IgG Food Sensitivity Testing
Take the Guesswork Out of Your Diet
Food sensitivity is not a disease but may play a role in causing disease or worsening certain symptoms. Symptoms associated with food sensitivities develop slowly over time and can create inflammation. The RMA FST™ IgG Food Sensitivity Test can help identify potential food sensitivities and take the guess work out of your diet
There is a growing body of evidence to support the clinical benefits of eliminating IgG reactive foods from the diet.
In an IgG reaction, the IgG antibodies bind to food antigens creating antibody-antigen complexes. These complexes are normally removed by immune system cells called macrophages. However, if complexes are present in large numbers and the reactive food is still being consumed, the macrophages cannot remove them quickly enough. The food antigen-antibody complexes accumulate and can be deposited in body tissues. Once in tissues, these complexes can trigger inflammation, which may be responsible for a wide variety of symptoms.Test Overview
The RMA FST™ IgG Food Sensitivity test has three different options for testing IgG antibodies
Our most comprehensive panel, the Enhanced panel tests for 222 different foods, including 80+ foods not available in the Basic panel. This panel is especially popular with patients who eat less meat, wheat and refined sugar. This panel has the potential to identify more foods that the patient may be intolerant to; thereby providing you more robust information.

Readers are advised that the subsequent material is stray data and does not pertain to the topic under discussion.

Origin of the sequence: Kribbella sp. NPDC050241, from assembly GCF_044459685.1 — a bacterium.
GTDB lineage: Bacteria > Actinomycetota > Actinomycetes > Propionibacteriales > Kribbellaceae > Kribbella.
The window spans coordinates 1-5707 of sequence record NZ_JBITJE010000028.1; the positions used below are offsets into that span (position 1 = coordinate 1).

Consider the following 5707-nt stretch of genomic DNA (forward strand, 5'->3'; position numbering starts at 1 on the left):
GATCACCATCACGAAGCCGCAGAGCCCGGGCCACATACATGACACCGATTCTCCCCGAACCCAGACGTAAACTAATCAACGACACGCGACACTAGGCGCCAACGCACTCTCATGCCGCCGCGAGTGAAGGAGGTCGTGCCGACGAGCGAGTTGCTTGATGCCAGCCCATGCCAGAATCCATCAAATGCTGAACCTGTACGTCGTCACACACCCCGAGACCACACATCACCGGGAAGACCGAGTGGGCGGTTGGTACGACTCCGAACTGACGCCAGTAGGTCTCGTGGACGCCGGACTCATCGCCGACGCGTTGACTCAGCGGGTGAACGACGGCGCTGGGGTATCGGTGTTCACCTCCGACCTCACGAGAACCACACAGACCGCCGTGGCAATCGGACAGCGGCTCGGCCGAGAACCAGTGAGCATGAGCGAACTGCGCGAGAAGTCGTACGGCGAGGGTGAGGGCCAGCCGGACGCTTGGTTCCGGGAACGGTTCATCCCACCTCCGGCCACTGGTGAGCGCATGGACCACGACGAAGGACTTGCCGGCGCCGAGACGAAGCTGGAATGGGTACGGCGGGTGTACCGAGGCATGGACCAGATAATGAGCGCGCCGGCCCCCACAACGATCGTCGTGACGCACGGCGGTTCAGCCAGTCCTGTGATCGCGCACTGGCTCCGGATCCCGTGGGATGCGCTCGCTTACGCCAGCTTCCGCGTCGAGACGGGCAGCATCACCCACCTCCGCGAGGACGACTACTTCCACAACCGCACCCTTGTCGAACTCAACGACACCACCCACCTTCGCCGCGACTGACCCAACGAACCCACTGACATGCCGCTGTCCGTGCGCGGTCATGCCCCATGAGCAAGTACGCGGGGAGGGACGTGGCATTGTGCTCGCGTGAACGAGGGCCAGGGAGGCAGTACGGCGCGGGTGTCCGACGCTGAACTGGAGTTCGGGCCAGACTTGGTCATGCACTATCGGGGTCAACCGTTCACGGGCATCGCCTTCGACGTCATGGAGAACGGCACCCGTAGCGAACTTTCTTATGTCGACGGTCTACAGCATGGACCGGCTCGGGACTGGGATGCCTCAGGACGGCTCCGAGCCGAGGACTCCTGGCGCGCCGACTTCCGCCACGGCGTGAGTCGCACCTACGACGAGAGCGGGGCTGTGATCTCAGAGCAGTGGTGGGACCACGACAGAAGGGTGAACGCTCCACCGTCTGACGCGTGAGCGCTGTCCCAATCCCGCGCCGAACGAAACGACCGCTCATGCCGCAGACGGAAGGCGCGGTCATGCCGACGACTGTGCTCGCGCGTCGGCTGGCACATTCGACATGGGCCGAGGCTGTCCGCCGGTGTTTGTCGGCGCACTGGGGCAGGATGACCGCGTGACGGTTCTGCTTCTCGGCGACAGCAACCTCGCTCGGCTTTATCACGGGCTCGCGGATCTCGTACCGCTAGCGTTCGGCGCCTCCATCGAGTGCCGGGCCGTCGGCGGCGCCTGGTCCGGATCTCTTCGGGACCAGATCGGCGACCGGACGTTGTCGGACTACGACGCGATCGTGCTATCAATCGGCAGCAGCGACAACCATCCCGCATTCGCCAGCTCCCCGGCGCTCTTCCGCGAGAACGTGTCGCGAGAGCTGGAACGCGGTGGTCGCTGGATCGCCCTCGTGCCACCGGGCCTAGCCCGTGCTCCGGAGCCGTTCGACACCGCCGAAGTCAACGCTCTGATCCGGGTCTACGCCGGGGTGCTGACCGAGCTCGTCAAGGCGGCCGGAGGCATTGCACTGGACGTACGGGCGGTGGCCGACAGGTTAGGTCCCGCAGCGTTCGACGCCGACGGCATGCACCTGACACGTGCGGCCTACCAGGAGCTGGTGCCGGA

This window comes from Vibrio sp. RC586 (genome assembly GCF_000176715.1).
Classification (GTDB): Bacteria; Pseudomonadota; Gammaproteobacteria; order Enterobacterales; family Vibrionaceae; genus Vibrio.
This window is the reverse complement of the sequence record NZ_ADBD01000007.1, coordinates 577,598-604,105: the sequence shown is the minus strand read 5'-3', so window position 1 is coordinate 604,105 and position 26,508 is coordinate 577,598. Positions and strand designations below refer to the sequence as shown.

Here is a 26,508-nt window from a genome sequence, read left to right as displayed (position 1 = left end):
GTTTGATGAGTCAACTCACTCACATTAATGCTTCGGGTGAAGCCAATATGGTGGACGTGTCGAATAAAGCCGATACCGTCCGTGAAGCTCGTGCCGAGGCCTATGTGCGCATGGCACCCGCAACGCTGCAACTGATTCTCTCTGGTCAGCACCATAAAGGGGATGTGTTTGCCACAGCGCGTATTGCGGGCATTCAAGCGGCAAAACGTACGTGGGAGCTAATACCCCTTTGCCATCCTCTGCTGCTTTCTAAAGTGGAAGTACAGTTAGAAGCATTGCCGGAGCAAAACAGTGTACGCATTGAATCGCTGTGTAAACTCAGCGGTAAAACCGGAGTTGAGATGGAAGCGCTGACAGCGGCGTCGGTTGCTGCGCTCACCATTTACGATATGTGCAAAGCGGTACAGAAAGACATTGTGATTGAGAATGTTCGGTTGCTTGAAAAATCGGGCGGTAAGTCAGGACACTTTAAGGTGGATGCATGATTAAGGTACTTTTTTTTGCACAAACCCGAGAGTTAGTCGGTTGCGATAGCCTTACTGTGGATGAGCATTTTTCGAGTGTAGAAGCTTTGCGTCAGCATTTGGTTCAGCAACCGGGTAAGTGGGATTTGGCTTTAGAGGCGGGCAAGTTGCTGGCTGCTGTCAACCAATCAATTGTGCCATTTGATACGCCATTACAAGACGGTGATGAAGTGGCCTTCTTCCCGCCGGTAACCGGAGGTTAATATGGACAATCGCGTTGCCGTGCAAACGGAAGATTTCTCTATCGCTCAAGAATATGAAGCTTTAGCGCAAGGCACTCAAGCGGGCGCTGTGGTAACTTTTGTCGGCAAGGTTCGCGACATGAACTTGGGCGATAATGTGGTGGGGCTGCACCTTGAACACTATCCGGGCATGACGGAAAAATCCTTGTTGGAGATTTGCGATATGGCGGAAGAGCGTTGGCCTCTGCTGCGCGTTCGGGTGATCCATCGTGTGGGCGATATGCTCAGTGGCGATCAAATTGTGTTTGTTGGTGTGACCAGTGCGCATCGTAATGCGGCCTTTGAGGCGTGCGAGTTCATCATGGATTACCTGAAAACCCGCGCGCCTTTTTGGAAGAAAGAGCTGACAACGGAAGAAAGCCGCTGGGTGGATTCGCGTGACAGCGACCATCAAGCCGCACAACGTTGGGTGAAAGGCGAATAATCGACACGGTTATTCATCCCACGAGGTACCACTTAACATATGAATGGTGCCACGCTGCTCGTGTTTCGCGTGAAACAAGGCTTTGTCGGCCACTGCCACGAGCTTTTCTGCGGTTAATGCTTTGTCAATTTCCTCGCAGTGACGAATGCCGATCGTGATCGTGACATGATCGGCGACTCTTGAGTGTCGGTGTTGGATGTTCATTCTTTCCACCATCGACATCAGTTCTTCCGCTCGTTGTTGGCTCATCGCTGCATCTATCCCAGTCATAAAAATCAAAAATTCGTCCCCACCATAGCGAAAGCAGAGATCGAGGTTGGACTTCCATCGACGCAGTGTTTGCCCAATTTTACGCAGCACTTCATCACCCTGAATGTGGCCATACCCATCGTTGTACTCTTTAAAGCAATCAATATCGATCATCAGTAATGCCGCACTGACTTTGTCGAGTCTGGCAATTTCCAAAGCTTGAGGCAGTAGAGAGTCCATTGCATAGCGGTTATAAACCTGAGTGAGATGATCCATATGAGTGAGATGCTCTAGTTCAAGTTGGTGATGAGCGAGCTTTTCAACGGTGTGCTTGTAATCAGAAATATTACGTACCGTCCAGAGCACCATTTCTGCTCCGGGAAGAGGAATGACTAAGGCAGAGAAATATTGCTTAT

Tests over 160 different foods including all of the vegetarian foods offered in the Enhanced panel, as well as dairy and eggs, but excluding fish/seafood and meat.
The Basic panel reports on 125 foods, including the most common food sensitivities in all categories: milk (cow, goat and sheep), eggs, corn and wheat.
Antibody levels are measured via an ELISA (Enzyme-Linked Immunosorbent Assay) microarray method. For an ELISA test, food antigens must first be chemically bonded to a site within a gel pad. Each of these sites has the antigens of one specific food. More than 220 foods can be tested on a single gel pad for any given patient. A measured amount blood serum of the patient is placed on the pad and then treated with a series of chemical solutions. Eventually a colour develops at each site and the intensity of the color is measured by a high-resolution scanner. The intensity of the colour is proportionate to the amount of antibody in the blood specific to that food antigen.